Thule AB is a little piece of America, transplanted to a corner of Greenland - perhaps one of the most remote settlements on our planet. Only a few hundred metres from the icebergs, polar-bears, arctic foxes and the occasional Inuit hunter, you step into another world, in which the time zone is suddenly the same as New York, and even the telephone numbers have a New York prefix. You need a US driving license to drive a vehicle there, all the supplies are sold in Dollars, Danish and Inuit are hardly spoken, and rich generals fly in for weekend trips to play golf on top of the flat-topped Dundas mountain. The Nike missile pads were dismantled years ago, Strategic Air command has only occasional visits there, but the bomb-proof hangars for the nuclear bombs which US promised would never be there, are still standing. So too is the long range radar station, 10 miles inland from the air-base. Surrounded by armed guards whose orders are to shoot first and ask questions later, this radar station has been the vanguard of US observation of the skies towards Russia since the mid fifties - from here they can spot an object the size of a baseball at 1200 miles. They do the watching, NORAD in Cheyenne Mountain Colorado makes the decisions. Space command is also there, tweaking the flight paths of satellites hundreds of miles above, and handling telemetry for the space shuttle when its up. All everyday stuff for the US defence department, but a great contrast when viewed from the perspective of the Inuit population, who still look on the runway which has felt the landing gear of so many B52's as their ancestral lands, to which one day they are determined to return - but to which they still need a permit to be able to walk upon, even if its only to catch the only civilian flight in and out of the region.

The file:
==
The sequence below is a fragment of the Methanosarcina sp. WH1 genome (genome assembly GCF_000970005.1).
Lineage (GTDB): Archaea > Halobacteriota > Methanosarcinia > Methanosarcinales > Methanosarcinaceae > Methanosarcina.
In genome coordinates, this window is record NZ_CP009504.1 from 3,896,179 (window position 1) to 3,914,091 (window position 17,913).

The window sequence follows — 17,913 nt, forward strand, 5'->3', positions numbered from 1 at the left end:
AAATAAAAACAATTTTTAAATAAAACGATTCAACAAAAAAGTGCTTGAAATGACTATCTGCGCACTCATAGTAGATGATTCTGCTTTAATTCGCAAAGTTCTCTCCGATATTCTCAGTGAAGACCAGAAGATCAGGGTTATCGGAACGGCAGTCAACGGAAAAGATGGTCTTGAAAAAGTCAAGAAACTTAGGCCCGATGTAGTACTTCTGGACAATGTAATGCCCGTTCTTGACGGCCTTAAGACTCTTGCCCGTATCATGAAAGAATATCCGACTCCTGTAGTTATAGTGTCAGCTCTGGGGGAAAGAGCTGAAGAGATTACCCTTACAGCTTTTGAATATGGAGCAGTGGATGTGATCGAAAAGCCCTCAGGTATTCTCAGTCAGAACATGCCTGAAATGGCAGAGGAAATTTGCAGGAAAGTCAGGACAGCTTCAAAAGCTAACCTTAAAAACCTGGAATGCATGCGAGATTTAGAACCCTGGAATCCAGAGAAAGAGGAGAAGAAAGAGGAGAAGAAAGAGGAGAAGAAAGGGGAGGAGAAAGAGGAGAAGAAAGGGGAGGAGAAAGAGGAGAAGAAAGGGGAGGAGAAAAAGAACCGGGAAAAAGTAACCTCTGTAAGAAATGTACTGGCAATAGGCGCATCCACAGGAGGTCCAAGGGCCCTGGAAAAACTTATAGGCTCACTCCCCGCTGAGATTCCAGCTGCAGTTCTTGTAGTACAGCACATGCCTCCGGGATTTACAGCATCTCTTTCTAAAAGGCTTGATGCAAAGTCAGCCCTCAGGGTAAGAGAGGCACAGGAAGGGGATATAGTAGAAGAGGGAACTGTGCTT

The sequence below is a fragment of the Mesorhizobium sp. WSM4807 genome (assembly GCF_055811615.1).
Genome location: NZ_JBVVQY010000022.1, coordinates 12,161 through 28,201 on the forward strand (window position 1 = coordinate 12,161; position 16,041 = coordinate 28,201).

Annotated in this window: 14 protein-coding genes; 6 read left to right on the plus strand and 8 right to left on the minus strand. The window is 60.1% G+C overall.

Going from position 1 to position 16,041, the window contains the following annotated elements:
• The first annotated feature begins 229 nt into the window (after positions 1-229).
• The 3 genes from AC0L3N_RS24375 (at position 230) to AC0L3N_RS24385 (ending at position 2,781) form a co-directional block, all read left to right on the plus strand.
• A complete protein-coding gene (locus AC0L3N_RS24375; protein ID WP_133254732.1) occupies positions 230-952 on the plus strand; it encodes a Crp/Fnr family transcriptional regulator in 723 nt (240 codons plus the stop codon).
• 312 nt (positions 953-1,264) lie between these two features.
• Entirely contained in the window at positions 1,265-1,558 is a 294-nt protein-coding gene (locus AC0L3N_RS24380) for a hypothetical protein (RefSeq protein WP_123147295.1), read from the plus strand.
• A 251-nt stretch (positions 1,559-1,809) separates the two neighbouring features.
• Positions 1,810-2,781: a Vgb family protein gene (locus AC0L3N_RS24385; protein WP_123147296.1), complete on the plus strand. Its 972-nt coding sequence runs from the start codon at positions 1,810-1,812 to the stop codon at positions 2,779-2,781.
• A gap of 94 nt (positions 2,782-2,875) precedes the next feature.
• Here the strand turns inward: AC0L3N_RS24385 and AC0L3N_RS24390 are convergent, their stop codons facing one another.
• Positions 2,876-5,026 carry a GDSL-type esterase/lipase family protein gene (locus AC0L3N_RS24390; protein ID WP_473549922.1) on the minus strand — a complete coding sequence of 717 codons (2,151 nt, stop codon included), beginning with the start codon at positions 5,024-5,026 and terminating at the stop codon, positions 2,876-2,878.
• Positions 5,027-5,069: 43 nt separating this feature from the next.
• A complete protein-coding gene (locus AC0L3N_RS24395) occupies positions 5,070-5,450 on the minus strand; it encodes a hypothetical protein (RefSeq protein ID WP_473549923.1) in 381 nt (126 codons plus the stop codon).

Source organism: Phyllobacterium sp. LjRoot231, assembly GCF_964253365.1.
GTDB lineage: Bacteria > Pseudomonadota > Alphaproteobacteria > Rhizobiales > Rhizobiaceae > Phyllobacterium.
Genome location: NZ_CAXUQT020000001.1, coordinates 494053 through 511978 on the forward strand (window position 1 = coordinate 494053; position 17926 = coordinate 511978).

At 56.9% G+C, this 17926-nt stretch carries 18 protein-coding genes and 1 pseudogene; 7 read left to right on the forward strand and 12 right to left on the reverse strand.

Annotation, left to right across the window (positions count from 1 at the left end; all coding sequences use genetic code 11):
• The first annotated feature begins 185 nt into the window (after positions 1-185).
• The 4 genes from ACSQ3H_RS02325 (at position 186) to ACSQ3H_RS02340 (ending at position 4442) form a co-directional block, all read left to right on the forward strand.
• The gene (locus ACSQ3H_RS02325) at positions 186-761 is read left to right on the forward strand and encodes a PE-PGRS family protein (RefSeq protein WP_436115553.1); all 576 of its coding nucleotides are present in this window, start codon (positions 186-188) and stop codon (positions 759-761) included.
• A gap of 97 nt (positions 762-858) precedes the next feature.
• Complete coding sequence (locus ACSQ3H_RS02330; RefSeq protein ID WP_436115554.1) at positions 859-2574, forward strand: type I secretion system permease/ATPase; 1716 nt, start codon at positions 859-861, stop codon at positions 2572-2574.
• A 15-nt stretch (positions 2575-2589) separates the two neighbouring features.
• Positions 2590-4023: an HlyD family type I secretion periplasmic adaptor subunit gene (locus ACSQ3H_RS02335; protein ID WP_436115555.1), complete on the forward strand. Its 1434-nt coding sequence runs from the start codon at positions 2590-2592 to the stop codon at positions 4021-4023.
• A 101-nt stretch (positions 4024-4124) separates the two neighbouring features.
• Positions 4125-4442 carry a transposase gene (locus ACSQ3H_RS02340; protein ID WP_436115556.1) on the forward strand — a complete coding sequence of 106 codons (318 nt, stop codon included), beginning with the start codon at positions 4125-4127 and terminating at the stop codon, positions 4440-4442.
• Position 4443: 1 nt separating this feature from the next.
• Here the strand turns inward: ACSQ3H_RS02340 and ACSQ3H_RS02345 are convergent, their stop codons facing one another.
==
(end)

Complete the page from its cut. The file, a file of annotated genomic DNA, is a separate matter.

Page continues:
Thule is a symbol of the Cold War, a war fought on a less than level playing field. A war which in the end the forces of darkness lost and the forces of reason won, but like so many military installations in the Arctic, the price was paid by a small group of Natives who had no say. Seen by the millions of Western Europeans or North Americans who benefitted, then it was a small price to pay. Seen from the perspective of a seal-skin covered qayaq, it was a total infraction of all that is right, which even history will find hard to redress.
From: Janet Smith (jlbsmithpianoAThome.com)